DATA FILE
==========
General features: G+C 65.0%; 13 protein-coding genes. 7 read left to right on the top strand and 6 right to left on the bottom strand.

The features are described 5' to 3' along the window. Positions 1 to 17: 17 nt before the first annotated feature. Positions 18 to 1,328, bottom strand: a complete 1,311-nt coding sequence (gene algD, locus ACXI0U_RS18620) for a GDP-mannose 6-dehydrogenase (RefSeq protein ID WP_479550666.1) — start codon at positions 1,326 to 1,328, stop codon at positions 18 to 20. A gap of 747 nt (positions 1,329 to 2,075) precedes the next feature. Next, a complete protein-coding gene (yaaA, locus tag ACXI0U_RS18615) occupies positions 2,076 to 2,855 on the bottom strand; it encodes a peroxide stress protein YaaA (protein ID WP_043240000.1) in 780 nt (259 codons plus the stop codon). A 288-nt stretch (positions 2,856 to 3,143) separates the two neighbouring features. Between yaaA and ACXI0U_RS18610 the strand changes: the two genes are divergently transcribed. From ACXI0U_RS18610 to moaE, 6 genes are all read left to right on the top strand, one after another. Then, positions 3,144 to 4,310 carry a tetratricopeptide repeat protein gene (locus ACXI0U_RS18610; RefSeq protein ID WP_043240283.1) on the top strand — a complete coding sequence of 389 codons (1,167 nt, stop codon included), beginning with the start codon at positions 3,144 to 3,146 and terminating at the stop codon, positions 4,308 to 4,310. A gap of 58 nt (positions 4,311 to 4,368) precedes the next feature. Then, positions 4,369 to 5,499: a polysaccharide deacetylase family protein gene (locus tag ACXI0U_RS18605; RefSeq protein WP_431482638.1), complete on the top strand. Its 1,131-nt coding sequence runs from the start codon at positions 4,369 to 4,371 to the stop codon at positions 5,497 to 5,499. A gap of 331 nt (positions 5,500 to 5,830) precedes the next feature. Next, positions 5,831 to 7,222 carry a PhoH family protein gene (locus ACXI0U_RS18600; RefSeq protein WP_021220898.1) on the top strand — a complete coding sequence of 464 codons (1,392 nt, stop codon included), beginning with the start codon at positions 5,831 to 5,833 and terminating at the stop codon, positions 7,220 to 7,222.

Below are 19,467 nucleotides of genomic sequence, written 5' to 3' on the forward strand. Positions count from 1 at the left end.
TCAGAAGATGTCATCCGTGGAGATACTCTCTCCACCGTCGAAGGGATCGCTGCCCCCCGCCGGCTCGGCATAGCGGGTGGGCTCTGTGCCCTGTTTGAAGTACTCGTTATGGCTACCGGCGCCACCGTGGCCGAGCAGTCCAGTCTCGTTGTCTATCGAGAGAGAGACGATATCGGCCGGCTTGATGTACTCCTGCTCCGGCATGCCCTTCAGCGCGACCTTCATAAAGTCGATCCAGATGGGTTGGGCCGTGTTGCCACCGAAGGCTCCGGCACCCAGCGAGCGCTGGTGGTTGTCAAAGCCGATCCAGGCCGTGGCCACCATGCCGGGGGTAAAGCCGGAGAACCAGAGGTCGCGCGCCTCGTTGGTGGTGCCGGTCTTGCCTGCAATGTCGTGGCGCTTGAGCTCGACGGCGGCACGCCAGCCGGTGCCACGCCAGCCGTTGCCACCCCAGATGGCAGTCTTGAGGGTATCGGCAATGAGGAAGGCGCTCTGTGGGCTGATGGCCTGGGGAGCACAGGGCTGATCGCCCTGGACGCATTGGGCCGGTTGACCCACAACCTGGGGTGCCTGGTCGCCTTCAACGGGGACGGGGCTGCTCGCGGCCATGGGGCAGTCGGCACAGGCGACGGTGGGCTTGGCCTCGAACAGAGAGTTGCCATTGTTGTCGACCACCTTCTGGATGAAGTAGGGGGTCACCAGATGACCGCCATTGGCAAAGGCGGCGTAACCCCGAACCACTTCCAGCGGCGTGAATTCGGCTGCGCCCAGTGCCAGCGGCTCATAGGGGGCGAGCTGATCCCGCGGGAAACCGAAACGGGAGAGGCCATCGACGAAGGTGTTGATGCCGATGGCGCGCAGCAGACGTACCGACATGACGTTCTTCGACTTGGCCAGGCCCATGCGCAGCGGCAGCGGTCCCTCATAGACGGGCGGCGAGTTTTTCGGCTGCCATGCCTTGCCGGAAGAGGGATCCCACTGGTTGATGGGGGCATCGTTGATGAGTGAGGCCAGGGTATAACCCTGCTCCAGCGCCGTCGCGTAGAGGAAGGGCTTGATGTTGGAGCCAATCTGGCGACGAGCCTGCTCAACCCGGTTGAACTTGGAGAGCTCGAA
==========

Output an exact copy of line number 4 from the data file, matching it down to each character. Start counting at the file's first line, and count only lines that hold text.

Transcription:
TCAGAAGATGTCATCCGTGGAGATACTCTCTCCACCGTCGAAGGGATCGCTGCCCCCCGCCGGCTCGGCATAGCGGGTGGGCTCTGTGCCCTGTTTGAAGTACTCGTTATGGCTACCGGCGCCACCGTGGCCGAGCAGTCCAGTCTCGTTGTCTATCGAGAGAGAGACGATATCGGCCGGCTTGATGTACTCCTGCTCCGGCATGCCCTTCAGCGCGACCTTCATAAAGTCGATCCAGATGGGTTGGGCCGTGTTGCCACCGAAGGCTCCGGCACCCAGCGAGCGCTGGTGGTTGTCAAAGCCGATCCAGGCCGTGGCCACCATGCCGGGGGTAAAGCCGGAGAACCAGAGGTCGCGCGCCTCGTTGGTGGTGCCGGTCTTGCCTGCAATGTCGTGGCGCTTGAGCTCGACGGCGGCACGCCAGCCGGTGCCACGCCAGCCGTTGCCACCCCAGATGGCAGTCTTGAGGGTATCGGCAATGAGGAAGGCGCTCTGTGGGCTGATGGCCTGGGGAGCACAGGGCTGATCGCCCTGGACGCATTGGGCCGGTTGACCCACAACCTGGGGTGCCTGGTCGCCTTCAACGGGGACGGGGCTGCTCGCGGCCATGGGGCAGTCGGCACAGGCGACGGTGGGCTTGGCCTCGAACAGAGAGTTGCCATTGTTGTCGACCACCTTCTGGATGAAGTAGGGGGTCACCAGATGACCGCCATTGGCAAAGGCGGCGTAACCCCGAACCACTTCCAGCGGCGTGAATTCGGCTGCGCCCAGTGCCAGCGGCTCATAGGGGGCGAGCTGATCCCGCGGGAAACCGAAACGGGAGAGGCCATCGACGAAGGTGTTGATGCCGATGGCGCGCAGCAGACGTACCGACATGACGTTCTTCGACTTGGCCAGGCCCATGCGCAGCGGCAGCGGTCCCTCATAGACGGGCGGCGAGTTTTTCGGCTGCCATGCCTTGCCGGAAGAGGGATCCCACTGGTTGATGGGGGCATCGTTGATGAGTGAGGCCAGGGTATAACCCTGCTCCAGCGCCGTCGCGTAGAGGAAGGGCTTGATGTTGGAGCCAATCTGGCGACGAGCCTGCTCAACCCGGTTGAACTTGGAGAGCTCGAA